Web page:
Dirty apartments with kids curled under dirty fur blankets. Open cans and cigarettes on the floor. The TV on a perpetual whining cycle. Unemployment (yeah, there’s a social security building on the beachside of the highway) is its major trade. Welcome to Palm-y.

But then there’s the beach, a stretch, five or so miles long, from first avenue on its southern border to 28th in the north. It’s sand so the quality varies but, often, with the wind out of the south, and the swell a little east, you’ll be struck by how good it gets. I lived there for a few years and found it a sublime escape from the crowds and the predictability of the points.

Maybe it’s why Kelly Slater just dropped just over two mill for a whole-floor beachfront apartment, with its own lift access, on sexy little Jefferson Lane.

Shall we stroll through its features, as offered by the real estate pages?

“A boutique low-rise that consists of 7 levels, one unit per level with absolute, pure beachfront luxury! Designed to embrace natural light, capture panoramic views from Surfers Paradise to Coolangatta and offer alfresco beach balcony living all year round…Each level is accessed by a security-coded lift that opens directly into your home.

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“It comprises an ultra-modern style of architecture and has reset the benchmark for quality beachfront apartments with high quality fixtures and fittings and standard of quality finish throughout.”

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It ain’t Frank Lloyd Wright, architecture wise, though there are notes of Mies van der Rohe, at least in spirit, but what is on the Gold Coast?

Y’got plenty of room and, best of all, it faces due north-east, which means the stiff summer heat is tempered by a sea breeze.

It isn’t Kelly’s only Gold Coast crib. Ten years ago, he bought a little apartment, with no views, in Tugun, just south of Palm Beach, for $445,000.

Note: all photos are from the same building but not Kelly’s exact apartment. 

Filipe Toledo Tahiti
Five stitches in his elbow, unable to surf during a week of lay-days and not a murmur of complaint! "Have you ever surfed with stitches?" write Chas Smith. "I’m afraid to even touch the ocean water when my skin is sewn together." | Photo: WSL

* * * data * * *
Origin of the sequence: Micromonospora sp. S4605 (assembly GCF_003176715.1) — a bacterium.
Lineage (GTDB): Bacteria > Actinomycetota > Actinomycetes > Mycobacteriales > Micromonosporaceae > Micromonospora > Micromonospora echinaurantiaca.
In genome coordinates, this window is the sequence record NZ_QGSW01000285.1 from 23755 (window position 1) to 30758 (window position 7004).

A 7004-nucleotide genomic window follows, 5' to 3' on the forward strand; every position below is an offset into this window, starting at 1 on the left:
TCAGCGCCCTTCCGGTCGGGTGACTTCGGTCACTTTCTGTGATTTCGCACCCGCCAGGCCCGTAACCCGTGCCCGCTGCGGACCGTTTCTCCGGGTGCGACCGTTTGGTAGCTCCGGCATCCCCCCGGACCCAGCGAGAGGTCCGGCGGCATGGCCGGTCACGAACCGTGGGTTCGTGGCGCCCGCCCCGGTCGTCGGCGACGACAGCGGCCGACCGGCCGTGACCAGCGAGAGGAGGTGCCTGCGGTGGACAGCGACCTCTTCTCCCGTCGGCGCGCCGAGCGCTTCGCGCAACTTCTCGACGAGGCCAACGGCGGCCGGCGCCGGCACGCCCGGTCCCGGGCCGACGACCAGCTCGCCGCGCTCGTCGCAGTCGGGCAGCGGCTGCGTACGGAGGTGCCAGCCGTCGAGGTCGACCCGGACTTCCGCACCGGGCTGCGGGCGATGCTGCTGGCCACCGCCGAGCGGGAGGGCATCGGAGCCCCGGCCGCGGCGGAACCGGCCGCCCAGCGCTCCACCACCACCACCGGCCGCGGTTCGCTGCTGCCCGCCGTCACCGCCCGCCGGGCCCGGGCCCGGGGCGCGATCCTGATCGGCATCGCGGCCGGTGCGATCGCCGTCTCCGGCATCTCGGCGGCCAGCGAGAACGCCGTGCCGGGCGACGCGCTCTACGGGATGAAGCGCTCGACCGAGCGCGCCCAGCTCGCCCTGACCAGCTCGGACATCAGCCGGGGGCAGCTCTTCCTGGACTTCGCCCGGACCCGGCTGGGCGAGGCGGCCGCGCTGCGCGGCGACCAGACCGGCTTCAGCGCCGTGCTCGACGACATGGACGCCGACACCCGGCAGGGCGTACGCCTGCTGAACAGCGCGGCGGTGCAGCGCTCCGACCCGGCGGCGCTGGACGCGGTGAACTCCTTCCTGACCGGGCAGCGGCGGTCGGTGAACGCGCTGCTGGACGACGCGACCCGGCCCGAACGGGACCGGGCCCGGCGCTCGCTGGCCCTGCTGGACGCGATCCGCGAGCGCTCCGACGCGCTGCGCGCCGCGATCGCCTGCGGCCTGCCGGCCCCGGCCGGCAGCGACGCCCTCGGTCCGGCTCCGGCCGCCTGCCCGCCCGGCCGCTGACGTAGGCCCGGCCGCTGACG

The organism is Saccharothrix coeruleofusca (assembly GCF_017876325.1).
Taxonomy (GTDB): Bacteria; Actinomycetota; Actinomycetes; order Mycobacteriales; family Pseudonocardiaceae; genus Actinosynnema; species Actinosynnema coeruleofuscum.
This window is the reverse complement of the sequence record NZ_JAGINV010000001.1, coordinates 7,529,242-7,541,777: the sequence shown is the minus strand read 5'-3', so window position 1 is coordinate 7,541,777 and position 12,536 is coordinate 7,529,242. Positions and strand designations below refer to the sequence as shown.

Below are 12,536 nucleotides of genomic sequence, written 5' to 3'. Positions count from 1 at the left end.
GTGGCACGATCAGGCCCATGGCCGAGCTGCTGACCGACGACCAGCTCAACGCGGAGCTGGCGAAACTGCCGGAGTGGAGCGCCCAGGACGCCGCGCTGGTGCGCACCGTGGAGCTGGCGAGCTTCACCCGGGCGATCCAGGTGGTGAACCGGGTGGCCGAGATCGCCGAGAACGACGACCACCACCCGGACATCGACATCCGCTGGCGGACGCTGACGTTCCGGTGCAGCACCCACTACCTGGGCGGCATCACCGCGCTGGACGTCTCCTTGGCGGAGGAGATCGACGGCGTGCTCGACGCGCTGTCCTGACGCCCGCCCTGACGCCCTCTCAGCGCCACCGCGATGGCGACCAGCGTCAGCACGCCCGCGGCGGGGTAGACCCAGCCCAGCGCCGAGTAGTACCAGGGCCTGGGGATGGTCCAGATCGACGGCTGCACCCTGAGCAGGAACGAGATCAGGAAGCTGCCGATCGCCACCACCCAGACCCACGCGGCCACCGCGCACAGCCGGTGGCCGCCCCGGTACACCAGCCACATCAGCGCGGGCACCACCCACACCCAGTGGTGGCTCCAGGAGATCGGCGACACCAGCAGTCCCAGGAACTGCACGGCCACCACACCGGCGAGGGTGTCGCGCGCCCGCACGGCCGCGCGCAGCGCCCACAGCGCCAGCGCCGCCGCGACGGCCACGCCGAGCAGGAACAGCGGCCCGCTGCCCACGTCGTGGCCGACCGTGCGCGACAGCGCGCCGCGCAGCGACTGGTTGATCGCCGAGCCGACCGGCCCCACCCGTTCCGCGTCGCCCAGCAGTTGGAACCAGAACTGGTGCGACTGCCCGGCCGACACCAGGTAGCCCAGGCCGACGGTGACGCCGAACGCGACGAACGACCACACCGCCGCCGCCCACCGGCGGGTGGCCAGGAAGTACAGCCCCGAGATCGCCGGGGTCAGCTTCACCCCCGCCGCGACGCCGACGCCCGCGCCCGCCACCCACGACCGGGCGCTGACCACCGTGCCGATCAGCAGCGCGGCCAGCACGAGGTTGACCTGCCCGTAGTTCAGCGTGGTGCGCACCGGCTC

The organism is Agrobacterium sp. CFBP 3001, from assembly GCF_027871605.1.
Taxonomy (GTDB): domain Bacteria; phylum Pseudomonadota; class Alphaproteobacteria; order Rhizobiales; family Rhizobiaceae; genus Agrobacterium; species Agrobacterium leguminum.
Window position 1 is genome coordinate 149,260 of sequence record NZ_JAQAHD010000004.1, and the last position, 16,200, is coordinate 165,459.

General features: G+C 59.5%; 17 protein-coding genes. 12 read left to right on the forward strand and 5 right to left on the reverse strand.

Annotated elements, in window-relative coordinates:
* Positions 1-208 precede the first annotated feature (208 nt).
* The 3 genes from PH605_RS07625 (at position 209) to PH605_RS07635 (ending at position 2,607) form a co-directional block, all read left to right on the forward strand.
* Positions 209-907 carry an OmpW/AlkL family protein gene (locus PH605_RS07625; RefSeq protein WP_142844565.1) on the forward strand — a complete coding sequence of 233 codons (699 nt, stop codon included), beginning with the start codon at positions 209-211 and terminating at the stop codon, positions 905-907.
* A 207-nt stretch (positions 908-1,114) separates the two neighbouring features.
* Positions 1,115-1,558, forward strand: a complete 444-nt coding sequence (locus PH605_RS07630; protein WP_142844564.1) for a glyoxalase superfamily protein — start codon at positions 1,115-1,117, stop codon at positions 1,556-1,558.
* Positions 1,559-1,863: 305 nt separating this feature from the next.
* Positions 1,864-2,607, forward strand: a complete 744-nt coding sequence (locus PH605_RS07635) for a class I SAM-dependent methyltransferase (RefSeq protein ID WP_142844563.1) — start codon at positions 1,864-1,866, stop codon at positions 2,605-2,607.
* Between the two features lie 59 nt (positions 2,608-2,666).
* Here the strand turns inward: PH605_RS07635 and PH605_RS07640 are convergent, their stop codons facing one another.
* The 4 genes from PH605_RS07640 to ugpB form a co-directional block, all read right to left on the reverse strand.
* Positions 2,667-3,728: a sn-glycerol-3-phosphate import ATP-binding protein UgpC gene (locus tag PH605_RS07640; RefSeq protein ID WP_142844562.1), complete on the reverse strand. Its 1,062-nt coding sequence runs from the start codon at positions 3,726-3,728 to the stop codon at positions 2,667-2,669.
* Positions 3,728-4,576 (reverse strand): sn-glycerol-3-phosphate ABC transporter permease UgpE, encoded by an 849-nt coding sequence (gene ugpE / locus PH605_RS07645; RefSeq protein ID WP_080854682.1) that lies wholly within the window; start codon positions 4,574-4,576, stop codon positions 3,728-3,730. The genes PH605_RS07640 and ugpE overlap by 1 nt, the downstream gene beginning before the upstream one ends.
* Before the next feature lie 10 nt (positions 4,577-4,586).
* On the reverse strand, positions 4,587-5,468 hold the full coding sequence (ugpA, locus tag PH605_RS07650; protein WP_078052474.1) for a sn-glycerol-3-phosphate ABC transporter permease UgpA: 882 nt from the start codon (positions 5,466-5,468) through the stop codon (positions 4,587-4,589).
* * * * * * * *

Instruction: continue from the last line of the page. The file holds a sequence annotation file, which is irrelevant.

New evidence: The courageous warrior!

Filipe Toledo and the real reason (?) he did not catch a wave.

Filipe Toledo’s refusal to catch a wave in his round 5 heat versus fellow Brazilian Italian Ferrari caused such a stir! Some calling him a coward, others pointing to strategical blunders as the reason he carried a 0 point total to the final horn.

Back and forth the two sides went like cats on a hot tin roof. Video proof was posted, on both sides, to show that either he was brave or he was scared.

Well, man, I’ve got certain information, alright? Certain things have come to light and, you know, has it ever occurred to you that instead of running around blaming Filipe…well given the nature of all this new shit…this could be a lot more….uhhhh…..uhh.uhhh.uh complex.

I mean it’s not just…It might not be just a simple. Uh. You know?

According to our inside source, young Toledo bonked his elbow even requiring five stitches.

“I was staying with him and he got 5 stitches in his elbow banged it really hard and couldn’t even surf for a week during the laydays. He tried in his rd 4 heat and that night at dinner was saying it was almost impossible to stand up… I thought he wasn’t even gonna surf his rd 5 heat.”

Have you ever surfed with stitches? I’m afraid to even touch the ocean water when my skin is sewn together. Staph infections and things like that are not very funny. So antibiotic resistant these days!

Now how do you feel about your courageous little warrior?

(I’m looking at you Matt Warshaw.)

William Finnegan Barbarian Days
Bill Finnegan at G-Land in the seventies. The waves "looked incredible – long, long, long, fast, empty lefts, six feet on the smaller days, eight-feet plus when the swell pulsed… "

Bill Finnegan on (more than) Barbarian Days

An interview with The New Yorker staffer on a life so beautifully squandered… 

It’s hard to step outside these days without tripping over a review of the William Finnegan book Barbarian Days.

The Wall Street Journal called it “gorgeously written and intensely felt… dare I say that we all need Mr Finnegan… as a role model for a life, thrillingly, lived.”

The LA Times said, “It’s also about a writer’s life and, even more generally, a quester’s life, more carefully observed and precisely rendered than any I’ve read in a long time.”

It threw me under the bus of a two-day obsessive read. I’d dived into Finnegan’s work in the New Yorker before, including an excerpt from the book about his time as a kid in Hawaii (read here) and figured the memoir would be gently entertaining but not especially adventurous. I imagined a writer with a loosely knotted bow-tie and a drooping moustache. A delicate New York gentleman, a flabby enthusiast.